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Blog Category: Weather and climate disasters

Commerce Department Supports Disaster Relief Across the Country

A tornado funnel cloud

Only a few weeks ago, an EF5 tornado ripped through Oklahoma.  The 2013 Atlantic hurricane season just began, and forecasts predict that it will be a very active season. Whenever events like these may occur, the Department of Commerce is ready to help communities across the country prepare for and recover from natural disasters.

The U.S. Economic Development Administration (EDA) is one of the Commerce bureaus that assist in disaster-recovery efforts. Just last month, EDA announced grants totaling $54.1 million for disaster relief to 15 communities in 12 states and territories. For example, EDA announced a $20 million investment that will help redevelop the 20th Street corridor in Joplin, Missouri, where a devastating tornado in May 2011 claimed 161 lives, flattened large sections of the city, and destroyed more than 7,000 housing units.

Some other recently announced recovery projects include:

  • rebuilding a flood-damaged railroad bridge across the Judith River in Montana that provides the sole freight link for numerous farming communities;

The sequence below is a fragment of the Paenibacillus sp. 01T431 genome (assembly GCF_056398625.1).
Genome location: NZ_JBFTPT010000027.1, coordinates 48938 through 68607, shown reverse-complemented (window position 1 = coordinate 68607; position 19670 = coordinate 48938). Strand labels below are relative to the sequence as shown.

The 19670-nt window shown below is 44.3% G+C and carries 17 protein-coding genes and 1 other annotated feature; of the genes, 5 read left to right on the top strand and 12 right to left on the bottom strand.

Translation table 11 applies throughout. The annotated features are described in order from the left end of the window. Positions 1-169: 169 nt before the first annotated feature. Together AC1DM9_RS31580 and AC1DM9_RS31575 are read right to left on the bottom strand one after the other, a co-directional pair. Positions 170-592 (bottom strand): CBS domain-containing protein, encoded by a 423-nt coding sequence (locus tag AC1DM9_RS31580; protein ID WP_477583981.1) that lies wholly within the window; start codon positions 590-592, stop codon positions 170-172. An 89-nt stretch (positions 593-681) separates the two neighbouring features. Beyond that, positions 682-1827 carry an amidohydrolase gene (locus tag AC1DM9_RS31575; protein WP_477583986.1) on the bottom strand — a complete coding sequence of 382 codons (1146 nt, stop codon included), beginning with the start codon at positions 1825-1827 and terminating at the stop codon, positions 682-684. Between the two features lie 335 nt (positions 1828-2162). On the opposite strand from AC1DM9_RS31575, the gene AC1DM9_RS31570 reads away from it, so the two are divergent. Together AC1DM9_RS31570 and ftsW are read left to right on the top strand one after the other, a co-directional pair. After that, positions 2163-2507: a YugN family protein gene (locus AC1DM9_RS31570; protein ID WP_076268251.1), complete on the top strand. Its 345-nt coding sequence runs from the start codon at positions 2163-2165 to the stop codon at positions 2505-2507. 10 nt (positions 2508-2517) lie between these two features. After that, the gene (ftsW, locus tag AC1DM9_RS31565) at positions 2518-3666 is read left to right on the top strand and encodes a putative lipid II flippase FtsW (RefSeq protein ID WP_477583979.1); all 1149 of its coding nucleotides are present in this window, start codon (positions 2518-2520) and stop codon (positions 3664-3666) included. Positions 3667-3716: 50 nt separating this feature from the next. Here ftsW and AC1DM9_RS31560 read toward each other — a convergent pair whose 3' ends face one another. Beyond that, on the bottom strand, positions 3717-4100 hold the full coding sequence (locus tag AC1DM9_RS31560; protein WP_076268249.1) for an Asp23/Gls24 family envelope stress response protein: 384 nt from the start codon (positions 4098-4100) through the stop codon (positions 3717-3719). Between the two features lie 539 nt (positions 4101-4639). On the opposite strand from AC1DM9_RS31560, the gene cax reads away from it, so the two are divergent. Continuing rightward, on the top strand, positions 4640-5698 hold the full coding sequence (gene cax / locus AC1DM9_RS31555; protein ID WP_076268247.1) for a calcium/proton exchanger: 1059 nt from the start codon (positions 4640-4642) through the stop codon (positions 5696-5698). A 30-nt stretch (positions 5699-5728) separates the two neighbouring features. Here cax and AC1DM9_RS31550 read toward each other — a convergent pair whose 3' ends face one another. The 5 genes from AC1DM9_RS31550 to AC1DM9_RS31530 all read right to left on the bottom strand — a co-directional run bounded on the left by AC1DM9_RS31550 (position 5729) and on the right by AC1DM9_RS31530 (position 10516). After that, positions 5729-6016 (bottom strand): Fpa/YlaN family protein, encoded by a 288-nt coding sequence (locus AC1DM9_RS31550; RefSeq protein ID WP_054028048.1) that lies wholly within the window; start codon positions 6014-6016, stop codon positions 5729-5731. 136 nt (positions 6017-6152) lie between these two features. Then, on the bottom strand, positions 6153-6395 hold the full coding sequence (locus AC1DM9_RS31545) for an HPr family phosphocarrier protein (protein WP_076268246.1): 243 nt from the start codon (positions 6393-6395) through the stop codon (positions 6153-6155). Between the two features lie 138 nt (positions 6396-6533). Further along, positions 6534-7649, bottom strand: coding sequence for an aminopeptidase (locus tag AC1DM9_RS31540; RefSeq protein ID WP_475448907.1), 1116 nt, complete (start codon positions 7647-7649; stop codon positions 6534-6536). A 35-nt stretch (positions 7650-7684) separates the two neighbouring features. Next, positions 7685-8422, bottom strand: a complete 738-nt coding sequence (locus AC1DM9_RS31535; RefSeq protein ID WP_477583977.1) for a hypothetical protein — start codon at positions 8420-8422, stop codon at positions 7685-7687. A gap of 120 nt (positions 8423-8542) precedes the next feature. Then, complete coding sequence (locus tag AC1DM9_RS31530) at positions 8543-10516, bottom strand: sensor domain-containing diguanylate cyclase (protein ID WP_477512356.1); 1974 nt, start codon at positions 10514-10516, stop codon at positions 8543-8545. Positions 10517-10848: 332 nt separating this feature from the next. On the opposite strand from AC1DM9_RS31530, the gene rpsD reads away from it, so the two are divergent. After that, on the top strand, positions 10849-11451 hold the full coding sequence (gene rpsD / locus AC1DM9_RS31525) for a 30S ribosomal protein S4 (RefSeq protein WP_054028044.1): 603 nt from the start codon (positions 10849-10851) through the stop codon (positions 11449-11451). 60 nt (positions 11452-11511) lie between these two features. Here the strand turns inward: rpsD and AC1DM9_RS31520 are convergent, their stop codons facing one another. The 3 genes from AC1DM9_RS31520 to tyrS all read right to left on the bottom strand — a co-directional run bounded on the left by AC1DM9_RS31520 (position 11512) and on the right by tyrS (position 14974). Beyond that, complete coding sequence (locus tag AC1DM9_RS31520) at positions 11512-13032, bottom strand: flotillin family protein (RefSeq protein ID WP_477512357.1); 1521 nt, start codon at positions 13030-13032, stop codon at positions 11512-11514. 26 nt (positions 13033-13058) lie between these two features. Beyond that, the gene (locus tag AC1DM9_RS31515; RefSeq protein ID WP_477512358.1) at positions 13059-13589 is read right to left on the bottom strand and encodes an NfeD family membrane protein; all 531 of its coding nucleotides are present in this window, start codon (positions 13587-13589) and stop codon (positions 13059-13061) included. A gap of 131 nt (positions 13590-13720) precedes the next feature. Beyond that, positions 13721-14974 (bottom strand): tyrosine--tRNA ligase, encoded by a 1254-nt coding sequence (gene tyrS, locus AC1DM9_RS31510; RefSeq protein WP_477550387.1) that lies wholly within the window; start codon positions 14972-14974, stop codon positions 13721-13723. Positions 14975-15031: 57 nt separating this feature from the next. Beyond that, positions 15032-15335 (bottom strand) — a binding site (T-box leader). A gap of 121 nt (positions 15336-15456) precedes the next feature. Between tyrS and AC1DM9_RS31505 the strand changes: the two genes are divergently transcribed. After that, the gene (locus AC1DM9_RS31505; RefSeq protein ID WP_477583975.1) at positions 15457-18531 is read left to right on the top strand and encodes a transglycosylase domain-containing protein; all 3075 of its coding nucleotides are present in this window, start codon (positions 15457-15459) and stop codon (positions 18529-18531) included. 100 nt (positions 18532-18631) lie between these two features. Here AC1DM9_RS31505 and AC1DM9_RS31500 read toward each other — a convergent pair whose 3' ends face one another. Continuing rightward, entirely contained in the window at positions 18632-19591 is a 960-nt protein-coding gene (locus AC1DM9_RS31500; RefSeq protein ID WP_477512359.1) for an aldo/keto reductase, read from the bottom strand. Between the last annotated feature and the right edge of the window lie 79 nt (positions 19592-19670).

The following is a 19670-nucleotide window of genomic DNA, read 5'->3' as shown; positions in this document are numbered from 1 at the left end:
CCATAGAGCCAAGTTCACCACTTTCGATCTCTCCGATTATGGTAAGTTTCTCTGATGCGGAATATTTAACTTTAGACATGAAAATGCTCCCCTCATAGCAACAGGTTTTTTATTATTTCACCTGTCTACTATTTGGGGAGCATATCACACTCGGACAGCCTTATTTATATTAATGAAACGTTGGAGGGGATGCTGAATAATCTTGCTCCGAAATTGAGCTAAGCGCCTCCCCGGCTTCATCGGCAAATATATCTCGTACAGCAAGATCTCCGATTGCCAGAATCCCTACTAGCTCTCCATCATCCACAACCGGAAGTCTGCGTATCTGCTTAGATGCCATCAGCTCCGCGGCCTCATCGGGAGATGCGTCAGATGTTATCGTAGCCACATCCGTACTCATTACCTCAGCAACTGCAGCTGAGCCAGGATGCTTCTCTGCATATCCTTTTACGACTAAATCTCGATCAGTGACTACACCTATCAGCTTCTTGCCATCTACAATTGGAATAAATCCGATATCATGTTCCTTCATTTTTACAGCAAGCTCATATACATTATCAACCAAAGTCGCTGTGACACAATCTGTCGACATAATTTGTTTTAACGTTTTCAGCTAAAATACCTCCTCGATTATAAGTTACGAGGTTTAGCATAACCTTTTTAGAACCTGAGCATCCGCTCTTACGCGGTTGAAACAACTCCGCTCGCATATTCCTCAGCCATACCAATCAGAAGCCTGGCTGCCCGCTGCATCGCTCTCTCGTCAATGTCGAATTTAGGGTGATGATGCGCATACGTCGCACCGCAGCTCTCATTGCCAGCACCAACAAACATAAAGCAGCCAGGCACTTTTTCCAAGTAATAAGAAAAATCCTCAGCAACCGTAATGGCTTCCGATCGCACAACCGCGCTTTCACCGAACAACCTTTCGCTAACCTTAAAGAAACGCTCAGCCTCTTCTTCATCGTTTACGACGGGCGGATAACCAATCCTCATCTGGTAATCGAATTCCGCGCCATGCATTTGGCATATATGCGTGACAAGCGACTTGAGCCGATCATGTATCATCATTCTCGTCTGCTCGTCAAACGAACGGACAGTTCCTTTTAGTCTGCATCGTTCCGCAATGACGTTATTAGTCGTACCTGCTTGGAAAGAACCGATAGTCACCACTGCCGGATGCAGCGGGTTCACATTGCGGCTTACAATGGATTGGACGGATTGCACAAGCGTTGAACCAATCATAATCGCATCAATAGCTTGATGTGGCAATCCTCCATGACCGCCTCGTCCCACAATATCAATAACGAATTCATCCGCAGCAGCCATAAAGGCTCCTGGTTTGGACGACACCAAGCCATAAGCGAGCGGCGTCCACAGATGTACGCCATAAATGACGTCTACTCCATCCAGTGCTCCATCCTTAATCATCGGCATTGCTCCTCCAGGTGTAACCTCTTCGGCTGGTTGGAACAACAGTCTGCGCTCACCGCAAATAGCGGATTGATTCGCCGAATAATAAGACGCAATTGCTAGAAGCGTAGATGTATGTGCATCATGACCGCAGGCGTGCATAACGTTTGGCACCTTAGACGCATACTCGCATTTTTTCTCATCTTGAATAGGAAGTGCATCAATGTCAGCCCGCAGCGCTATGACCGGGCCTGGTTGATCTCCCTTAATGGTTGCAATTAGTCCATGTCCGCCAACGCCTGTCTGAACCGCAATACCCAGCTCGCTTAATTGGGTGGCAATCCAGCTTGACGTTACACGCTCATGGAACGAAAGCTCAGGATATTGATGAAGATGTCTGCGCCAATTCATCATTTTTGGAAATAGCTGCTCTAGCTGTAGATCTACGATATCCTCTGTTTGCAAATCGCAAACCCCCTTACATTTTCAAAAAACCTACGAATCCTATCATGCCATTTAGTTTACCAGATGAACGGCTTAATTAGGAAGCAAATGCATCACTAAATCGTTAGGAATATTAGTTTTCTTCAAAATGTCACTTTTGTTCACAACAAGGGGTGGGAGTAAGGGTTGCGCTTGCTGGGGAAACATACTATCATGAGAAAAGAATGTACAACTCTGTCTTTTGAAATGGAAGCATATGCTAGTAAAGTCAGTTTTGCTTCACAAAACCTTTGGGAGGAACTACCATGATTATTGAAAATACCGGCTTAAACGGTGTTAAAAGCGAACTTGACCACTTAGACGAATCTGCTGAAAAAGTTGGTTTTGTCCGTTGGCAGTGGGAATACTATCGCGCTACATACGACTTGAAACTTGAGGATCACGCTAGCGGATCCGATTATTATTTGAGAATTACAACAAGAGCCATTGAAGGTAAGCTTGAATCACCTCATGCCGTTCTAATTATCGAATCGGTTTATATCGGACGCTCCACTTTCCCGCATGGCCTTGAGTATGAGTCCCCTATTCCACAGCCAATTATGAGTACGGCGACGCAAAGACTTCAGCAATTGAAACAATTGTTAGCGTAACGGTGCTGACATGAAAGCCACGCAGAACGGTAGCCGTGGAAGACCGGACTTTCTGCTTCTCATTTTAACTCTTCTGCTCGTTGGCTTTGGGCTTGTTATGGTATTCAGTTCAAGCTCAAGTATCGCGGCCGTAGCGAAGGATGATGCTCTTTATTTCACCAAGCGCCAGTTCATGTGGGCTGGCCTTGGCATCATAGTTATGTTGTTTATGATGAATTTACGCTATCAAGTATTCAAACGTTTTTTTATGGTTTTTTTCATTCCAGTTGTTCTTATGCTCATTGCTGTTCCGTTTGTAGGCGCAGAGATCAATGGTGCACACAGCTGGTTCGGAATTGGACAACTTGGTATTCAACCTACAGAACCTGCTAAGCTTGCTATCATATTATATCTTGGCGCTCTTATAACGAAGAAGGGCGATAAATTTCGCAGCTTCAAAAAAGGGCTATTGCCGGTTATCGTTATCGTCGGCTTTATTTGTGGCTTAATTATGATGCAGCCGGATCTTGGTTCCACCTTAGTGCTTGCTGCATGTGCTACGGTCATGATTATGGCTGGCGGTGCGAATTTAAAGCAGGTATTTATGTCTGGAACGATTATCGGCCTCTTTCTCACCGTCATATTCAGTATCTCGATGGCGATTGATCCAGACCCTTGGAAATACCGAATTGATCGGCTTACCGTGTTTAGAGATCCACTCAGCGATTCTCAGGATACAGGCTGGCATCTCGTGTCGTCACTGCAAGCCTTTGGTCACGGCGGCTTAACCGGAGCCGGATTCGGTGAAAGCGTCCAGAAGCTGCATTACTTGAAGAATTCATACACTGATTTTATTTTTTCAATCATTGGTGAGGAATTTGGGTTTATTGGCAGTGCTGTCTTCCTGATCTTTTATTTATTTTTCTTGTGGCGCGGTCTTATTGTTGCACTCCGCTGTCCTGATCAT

• providing communities in New England that were devastated by Tropical Strom Irene with the means to provide technical assistance to small businesses and local governments; and
  • rebuilding public infrastructure in downtown Minot, North Dakota, an area that was destroyed by flooding of the Mouse River.

These projects are part of a $200 million appropriation made by Congress to EDA to help with long-term economic recovery and infrastructure support in communities that received a major disaster designation in fiscal year 2011.

NOAA: 2011 A Year of Climate Extremes in the United States

Map of U.S. showing wettest, driest, coolest, warmest regions by colored dots

NOAA announces two additional severe weather events reached $1 billion damage threshold, raising 2011’s billion-dollar disaster count from 12 to 14 events

According to NOAA scientists, 2011 was a record-breaking year for climate extremes, as much of the United States faced historic levels of heat, precipitation, flooding and severe weather, while La Niña events at both ends of the year impacted weather patterns at home and around the world.

NOAA’s annual analysis of U.S. and global conditions, conducted by scientists at NOAA’s National Climatic Data Center, reports that the average temperature for the contiguous U.S. was 53.8 degrees F, 1.0 degree F above the 20th century average, making it the 23rd warmest year on record. Precipitation across the nation averaged near normal, masking record-breaking extremes in both drought and precipitation.

On a global scale, La Niña events helped keep the average global temperature below recent trends. As a result, 2011 tied with 1997 for the 11th warmest year on record. It was the second coolest year of the 21st century to date, and tied with the second warmest year of the 20th century.  See NOAA's full 20011 Review